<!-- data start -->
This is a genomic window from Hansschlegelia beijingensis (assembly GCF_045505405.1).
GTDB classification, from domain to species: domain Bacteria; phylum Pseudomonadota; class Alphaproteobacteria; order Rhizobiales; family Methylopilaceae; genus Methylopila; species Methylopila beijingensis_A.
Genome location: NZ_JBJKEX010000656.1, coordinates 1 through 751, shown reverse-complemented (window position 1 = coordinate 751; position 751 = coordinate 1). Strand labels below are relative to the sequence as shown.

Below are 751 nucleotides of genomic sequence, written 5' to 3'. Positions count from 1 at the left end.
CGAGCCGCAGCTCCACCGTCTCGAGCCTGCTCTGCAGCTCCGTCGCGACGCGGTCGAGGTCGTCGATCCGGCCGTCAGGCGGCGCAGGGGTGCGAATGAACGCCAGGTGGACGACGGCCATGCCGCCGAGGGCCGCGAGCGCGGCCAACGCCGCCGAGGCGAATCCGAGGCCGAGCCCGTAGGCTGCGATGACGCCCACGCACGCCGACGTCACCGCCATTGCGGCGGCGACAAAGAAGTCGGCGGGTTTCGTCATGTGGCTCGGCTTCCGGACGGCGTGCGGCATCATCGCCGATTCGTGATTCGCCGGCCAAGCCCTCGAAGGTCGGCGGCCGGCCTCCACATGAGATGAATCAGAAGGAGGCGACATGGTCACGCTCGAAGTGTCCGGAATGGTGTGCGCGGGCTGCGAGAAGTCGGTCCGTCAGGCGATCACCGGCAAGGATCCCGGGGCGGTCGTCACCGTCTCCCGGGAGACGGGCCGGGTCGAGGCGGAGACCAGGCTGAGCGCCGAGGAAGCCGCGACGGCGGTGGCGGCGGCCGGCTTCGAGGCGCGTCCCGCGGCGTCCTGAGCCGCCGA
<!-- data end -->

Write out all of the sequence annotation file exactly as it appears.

This is a genomic window from Hansschlegelia beijingensis (assembly GCF_045505405.1).
GTDB classification, from domain to species: domain Bacteria; phylum Pseudomonadota; class Alphaproteobacteria; order Rhizobiales; family Methylopilaceae; genus Methylopila; species Methylopila beijingensis_A.
Genome location: NZ_JBJKEX010000656.1, coordinates 1 through 751, shown reverse-complemented (window position 1 = coordinate 751; position 751 = coordinate 1). Strand labels below are relative to the sequence as shown.

Below are 751 nucleotides of genomic sequence, written 5' to 3'. Positions count from 1 at the left end.
CGAGCCGCAGCTCCACCGTCTCGAGCCTGCTCTGCAGCTCCGTCGCGACGCGGTCGAGGTCGTCGATCCGGCCGTCAGGCGGCGCAGGGGTGCGAATGAACGCCAGGTGGACGACGGCCATGCCGCCGAGGGCCGCGAGCGCGGCCAACGCCGCCGAGGCGAATCCGAGGCCGAGCCCGTAGGCTGCGATGACGCCCACGCACGCCGACGTCACCGCCATTGCGGCGGCGACAAAGAAGTCGGCGGGTTTCGTCATGTGGCTCGGCTTCCGGACGGCGTGCGGCATCATCGCCGATTCGTGATTCGCCGGCCAAGCCCTCGAAGGTCGGCGGCCGGCCTCCACATGAGATGAATCAGAAGGAGGCGACATGGTCACGCTCGAAGTGTCCGGAATGGTGTGCGCGGGCTGCGAGAAGTCGGTCCGTCAGGCGATCACCGGCAAGGATCCCGGGGCGGTCGTCACCGTCTCCCGGGAGACGGGCCGGGTCGAGGCGGAGACCAGGCTGAGCGCCGAGGAAGCCGCGACGGCGGTGGCGGCGGCCGGCTTCGAGGCGCGTCCCGCGGCGTCCTGAGCCGCCGA